GDP growth to be over 4 percent in first quarter: BI
JAKARTA (JP): Bank Indonesia (BI) said on Wednesday the country's economic growth would exceed its initial target of 4 percent in the first quarter this year compared to the same period last year.
Deputy governor Achjar Ilyas said the central bank still needed one or two days to know the exact figure of the first quarter's Gross Domestic Product (GDP) expansion as important data were still being evaluated.
"We are sure, though still being conservative, in saying that the first quarter's GDP stands at over 4 percent," he told a media briefing after the central bank's board of governors meeting.
He identified strong exports and domestic consumption as the growth's key factor.
"Looking at the recent positive developments, we have adjusted the predicted 4 percent year-on-year GDP growth to over 4 percent," he said.
He said the forecast for 2000 GDP growth would be over 4 percent as well.
Lower imports and stronger exports have widened Indonesia's trade surplus, providing good ground for the country's GDP.
The country's stronger exports are supported by higher oil and gas prices and a sharp increase in the volume of non-oil and gas products which the country produces for the overseas market.
On the domestic consumption side, there was strong growth, particularly in the industrial and utility sectors (electricity, water and gas), deputy director of research, economy and monetary policy Halim Alamsyah said.
He also stressed domestic consumption and exports as the key factors behind the stronger-than-expected economic growth.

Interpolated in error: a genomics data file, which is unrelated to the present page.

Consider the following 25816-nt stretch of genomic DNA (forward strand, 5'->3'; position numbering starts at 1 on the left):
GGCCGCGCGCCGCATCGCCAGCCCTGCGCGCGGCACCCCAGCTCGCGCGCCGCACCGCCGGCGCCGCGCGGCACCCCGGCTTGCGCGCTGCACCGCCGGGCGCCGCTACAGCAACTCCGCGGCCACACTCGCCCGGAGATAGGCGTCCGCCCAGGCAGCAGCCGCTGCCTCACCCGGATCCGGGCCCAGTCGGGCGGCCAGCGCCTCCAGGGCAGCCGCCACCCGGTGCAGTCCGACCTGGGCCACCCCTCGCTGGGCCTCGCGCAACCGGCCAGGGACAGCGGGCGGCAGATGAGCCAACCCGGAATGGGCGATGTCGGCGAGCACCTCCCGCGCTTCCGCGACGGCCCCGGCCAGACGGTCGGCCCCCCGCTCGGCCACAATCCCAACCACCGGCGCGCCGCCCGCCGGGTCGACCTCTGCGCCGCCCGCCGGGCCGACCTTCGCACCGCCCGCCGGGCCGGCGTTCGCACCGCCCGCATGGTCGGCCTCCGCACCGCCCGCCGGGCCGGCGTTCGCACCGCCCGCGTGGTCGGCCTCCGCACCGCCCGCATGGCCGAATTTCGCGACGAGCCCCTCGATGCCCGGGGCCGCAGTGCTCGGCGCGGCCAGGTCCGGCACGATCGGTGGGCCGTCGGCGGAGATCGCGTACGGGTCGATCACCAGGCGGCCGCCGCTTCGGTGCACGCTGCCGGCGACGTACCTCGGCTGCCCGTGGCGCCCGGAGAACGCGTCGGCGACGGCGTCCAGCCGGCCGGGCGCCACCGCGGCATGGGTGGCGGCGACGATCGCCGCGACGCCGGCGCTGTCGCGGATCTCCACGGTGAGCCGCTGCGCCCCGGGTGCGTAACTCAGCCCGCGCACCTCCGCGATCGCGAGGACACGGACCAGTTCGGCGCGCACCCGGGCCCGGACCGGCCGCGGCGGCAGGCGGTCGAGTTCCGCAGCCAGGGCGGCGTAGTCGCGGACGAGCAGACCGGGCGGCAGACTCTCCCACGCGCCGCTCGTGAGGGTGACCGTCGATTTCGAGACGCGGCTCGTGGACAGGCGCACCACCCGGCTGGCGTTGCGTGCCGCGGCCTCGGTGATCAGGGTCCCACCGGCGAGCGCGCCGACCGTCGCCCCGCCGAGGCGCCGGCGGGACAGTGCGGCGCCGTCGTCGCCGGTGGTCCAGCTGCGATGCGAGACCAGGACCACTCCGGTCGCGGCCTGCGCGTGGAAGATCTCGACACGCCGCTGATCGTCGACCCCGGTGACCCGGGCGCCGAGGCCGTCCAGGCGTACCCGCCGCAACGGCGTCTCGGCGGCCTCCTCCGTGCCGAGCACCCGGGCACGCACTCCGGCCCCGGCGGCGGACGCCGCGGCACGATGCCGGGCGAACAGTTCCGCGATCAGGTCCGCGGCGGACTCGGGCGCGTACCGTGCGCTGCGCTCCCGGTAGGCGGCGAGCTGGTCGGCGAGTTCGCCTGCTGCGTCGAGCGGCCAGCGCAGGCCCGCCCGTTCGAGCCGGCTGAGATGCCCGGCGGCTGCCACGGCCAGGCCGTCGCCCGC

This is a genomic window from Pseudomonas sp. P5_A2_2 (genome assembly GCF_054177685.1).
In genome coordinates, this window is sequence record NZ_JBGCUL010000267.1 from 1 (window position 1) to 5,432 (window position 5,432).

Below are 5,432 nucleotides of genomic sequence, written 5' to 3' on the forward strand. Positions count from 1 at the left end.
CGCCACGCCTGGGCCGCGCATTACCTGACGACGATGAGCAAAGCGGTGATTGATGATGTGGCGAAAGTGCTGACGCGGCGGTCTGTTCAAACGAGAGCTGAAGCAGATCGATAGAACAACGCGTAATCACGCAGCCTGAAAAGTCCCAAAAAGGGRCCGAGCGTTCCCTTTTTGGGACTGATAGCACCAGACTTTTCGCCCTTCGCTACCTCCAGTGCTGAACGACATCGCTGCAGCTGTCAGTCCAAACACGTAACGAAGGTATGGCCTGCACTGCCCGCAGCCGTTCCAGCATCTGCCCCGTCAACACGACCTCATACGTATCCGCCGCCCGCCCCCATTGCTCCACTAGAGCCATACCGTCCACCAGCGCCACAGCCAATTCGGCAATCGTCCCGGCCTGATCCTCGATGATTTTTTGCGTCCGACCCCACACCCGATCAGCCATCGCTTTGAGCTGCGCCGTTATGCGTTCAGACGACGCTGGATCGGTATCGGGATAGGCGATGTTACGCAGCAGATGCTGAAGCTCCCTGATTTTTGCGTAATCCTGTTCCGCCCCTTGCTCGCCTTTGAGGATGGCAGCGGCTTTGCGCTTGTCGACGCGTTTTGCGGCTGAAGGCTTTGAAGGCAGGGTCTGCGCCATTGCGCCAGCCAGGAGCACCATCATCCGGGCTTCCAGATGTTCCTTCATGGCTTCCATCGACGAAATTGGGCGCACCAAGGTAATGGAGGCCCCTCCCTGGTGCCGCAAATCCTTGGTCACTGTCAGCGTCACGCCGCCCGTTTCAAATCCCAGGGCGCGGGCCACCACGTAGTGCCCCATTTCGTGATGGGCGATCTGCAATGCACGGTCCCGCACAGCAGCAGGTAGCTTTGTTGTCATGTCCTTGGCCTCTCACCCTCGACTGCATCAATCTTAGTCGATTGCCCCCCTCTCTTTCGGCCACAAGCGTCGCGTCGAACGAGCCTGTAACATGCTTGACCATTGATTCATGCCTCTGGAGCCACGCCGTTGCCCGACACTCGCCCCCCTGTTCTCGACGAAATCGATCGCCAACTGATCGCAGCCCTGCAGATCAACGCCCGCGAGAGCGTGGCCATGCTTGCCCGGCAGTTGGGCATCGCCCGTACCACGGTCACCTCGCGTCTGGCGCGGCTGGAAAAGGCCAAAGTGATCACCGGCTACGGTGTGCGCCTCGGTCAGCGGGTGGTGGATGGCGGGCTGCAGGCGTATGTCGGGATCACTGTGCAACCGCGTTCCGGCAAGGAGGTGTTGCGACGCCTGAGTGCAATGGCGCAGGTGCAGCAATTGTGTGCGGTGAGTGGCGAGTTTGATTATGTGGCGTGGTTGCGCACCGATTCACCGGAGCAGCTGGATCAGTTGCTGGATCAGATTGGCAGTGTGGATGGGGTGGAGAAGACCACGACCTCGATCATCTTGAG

"It is important that our imports are in no way disturbed. Imports are necessary so that in turn we can export," he said, referring to the piles of imported goods awaiting dispatch from Jakarta sea port due to technical problems.
Achjar added that BI saw Indonesia's macroeconomic developments were on the right track, with interest rates being kept low and inflation rates under control.
The inflation rate in April stood at 0.56 percent, lower than the predicted 1 percent.
BI will not change its targeted inflation rate of between 3 percent and 5 percent for 2000 despite rises in civil servant pay, Achjar confirmed.
"We will continue to exert our efforts to maintain price stability as it is important for economic growth," he said.
The rupiah exchange rate against the U.S. dollar, however, has been depressed lately. Achar said this was due to negative sentiments created by the postponement of the International Monetary Fund's loan disbursement as well as the downgrading of the country's foreign currency credit rating due to technical issues.
"But we think such negative sentiments will soon be neutralized as a new letter of intent is on the way," he said.
The rupiah depreciated 4.3 percent against the American dollar in April.
Another factor behind the rupiah's depreciation against the dollar, Achjar said, was the strengthening of the U.S. economy. He explained that this had made the dollar gradually fare better against other major world currencies.
Halim said BI would be taking a "tight biased" position for the next month and was going to reduce the excess liquidity of rupiah from the market to further ensure its value stabilizes against the greenback.
He said, however, that negative market sentiments had played a major role in the depreciation of the rupiah against the dollar.
"The depreciation of the rupiah has lately been too much due to nonfundamental issues," he added. (udi)